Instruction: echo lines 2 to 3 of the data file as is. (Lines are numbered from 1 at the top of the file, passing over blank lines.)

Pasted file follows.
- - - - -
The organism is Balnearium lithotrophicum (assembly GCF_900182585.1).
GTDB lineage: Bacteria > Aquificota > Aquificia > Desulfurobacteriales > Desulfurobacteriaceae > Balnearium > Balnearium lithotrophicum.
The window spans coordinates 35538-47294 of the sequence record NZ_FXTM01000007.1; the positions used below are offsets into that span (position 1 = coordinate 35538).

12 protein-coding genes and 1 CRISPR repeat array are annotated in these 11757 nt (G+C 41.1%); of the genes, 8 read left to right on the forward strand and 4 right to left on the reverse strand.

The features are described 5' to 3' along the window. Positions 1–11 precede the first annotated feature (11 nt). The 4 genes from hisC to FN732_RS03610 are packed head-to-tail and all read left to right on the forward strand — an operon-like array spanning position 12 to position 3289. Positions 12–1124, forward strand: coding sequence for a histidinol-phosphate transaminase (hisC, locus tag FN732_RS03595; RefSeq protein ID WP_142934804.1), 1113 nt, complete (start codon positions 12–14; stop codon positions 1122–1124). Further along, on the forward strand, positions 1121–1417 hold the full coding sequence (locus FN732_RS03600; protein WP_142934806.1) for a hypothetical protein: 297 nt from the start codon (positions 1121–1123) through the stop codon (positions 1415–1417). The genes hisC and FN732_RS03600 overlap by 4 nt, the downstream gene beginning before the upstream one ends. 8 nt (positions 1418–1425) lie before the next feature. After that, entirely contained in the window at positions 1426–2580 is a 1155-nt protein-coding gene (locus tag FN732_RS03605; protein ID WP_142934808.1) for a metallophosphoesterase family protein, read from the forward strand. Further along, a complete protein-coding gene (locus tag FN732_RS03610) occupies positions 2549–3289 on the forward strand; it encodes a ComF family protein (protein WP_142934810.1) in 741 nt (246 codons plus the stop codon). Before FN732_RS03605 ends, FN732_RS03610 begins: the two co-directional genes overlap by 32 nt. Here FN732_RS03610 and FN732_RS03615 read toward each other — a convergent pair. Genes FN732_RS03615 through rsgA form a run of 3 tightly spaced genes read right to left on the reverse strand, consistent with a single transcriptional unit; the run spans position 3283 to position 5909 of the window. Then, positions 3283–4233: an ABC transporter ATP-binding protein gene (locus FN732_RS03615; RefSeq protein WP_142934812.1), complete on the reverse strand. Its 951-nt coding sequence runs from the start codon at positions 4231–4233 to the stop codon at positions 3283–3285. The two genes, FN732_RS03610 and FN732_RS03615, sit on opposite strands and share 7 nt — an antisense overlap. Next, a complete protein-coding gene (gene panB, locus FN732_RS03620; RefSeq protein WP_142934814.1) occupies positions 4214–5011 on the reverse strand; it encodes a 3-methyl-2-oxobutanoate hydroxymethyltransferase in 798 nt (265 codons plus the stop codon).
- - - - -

GTDB lineage: Bacteria > Aquificota > Aquificia > Desulfurobacteriales > Desulfurobacteriaceae > Balnearium > Balnearium lithotrophicum.
The window spans coordinates 35538-47294 of the sequence record NZ_FXTM01000007.1; the positions used below are offsets into that span (position 1 = coordinate 35538).